Unfortunately, there are few people any of us can say we truly admire during our lifetimes. Thankfully, the same was not true 40 years ago. True, it was the year Lorenzo Bandini was fatally injured at Monaco, and a year before the legendary Jim Clark died in a meaningless race in Germany. America was in Vietnam, but the spin and recrimination surrounding the pivotal Tet Offensive was in the future, and the ashes of Apollo 1 were sifted and sorted and the moon shot program moved on. Yet, in the midst of this maelstrom sat 36-year-old American Daniel Sexton Gurney. He was a race driver and team owner who never doubted America’s ability to compete, or his country’s basic goodness. In 1967, he was a beacon for all that could happen—if you tried.
Five years before, Gurney had brought Lotus founder Colin Chapman to Indianapolis to watch the 500, made the introduction of Lotus to Ford in the U.S., and watched as the “rear-engine revolution” he helped start swept through the dusty corners of the Brickyard. Come 1965, in partnership with Carroll Shelby and with backing from Goodyear, he established All American Racers in Santa Ana, California, and set out to conquer the worlds of Formula 1 and USAC’s championship for Indy cars. It was a bold, if not brazen move, especially considering the shoestring budget and power from his bespoke Gurney-Weslake V12 engine that fought against Ferrari and what would become the all-conquering Ford-Cosworth V8. Yet Gurney pushed forward, and—in 1967—he did something no other driver has: win a Formula 1 championship race in a vehicle of his own construction. This feat—accomplished at the Belgian Grand Prix at Spa-Francorchamps, a dauntingly fast circuit through the Ardennes region that had few guardrails at the time—came just one week after he and A.J. Foyt gave Ford its second overall victory at the 24 Hours of Le Mans, a race where Gurney established the now common ritual of spraying champagne after a victory. It would be the last Grand Prix win for Gurney – his fourth—though he would lead the German Grand Prix at the legendary Nurburgring that August by 42 seconds in the same car until its suspension broke with two laps remaining.
Throughout his career, and throughout that magic season, he earned a reputation as a tough but fair racer who not only understood motor racing was dangerous—most drivers didn’t just “walk away” from major accidents, they were carried out on stretchers—but that a victory that was less than sportsmanlike was no victory at all. It is a concept foreign to racing nowadays, especially in that roller derby they call NASCAR. Yet Gurney lived by these rules because they were right, and because they expressed what he knew were the better angels of the American spirit. Even when “drafted” by the editors of Car and Driver in a comedic “Dan Gurney for President” campaign, Dan didn’t take the opportunity to let the world know how he felt about the topics of the day. He smiled, thanked everyone who supported him, got along with his job, and left the grandstanding for others.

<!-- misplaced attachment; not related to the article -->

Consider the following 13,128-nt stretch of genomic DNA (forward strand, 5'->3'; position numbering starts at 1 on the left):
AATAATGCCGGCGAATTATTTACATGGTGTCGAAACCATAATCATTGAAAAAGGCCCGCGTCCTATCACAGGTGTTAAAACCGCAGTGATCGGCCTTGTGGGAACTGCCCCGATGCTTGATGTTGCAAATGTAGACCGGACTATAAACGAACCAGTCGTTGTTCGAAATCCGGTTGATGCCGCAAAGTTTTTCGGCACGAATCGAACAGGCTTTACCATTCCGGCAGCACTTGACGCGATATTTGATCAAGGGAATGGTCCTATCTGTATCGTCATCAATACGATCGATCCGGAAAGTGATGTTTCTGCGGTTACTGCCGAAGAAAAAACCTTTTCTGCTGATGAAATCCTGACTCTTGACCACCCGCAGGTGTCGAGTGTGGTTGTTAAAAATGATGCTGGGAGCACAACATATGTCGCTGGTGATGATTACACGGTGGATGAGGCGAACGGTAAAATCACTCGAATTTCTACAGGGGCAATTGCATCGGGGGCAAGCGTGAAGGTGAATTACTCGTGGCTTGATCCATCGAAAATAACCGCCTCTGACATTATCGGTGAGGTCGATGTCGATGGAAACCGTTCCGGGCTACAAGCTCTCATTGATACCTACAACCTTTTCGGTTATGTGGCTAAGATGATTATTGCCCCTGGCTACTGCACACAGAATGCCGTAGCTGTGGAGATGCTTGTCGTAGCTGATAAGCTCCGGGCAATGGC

I had the opportunity to meet him years later, ironically on the launch for the second-generation Toyota MR2. It was long after Dearborn had thrown him—and Shelby—aside for not being European, and Gurney’s cars were taking the fight to all-comers in IMSA. He was there to lend credibility to the claim that the MR2 was a world-class sports car, though I was too awestruck to hear the hype. Later, on the drive route, he sat in the passenger seat of the white MR2 I swapped into; a force of anger sitting in that seat, as the previous driver had decided to show his skills to the only driver whose talent Jim Clark ever feared. Inquiring as to whether I thought myself a race car driver, “because your predecessor sure wasn’t,” he fixed me with a glare I still remember. It was then that I told him mine was a religious family filled with car nuts, and we believed that if Christ and Dan Gurney had their second coming at the same time on the same day, we believed only one person would show up. My faith was crushed later when, during a particularly interesting conversation, he got us lost.
Despite his purely human status, Gurney still represents the essential truths of the American spirit. Tall, handsome, quiet, and blessed with a mischievous sense of humor, the 76-year-old still is central casting’s prototype for an All-American hero. In that light, let’s raise a glass to that magic 1967 season, remember the things we have lost, and toast the man who still makes me proud to be an American.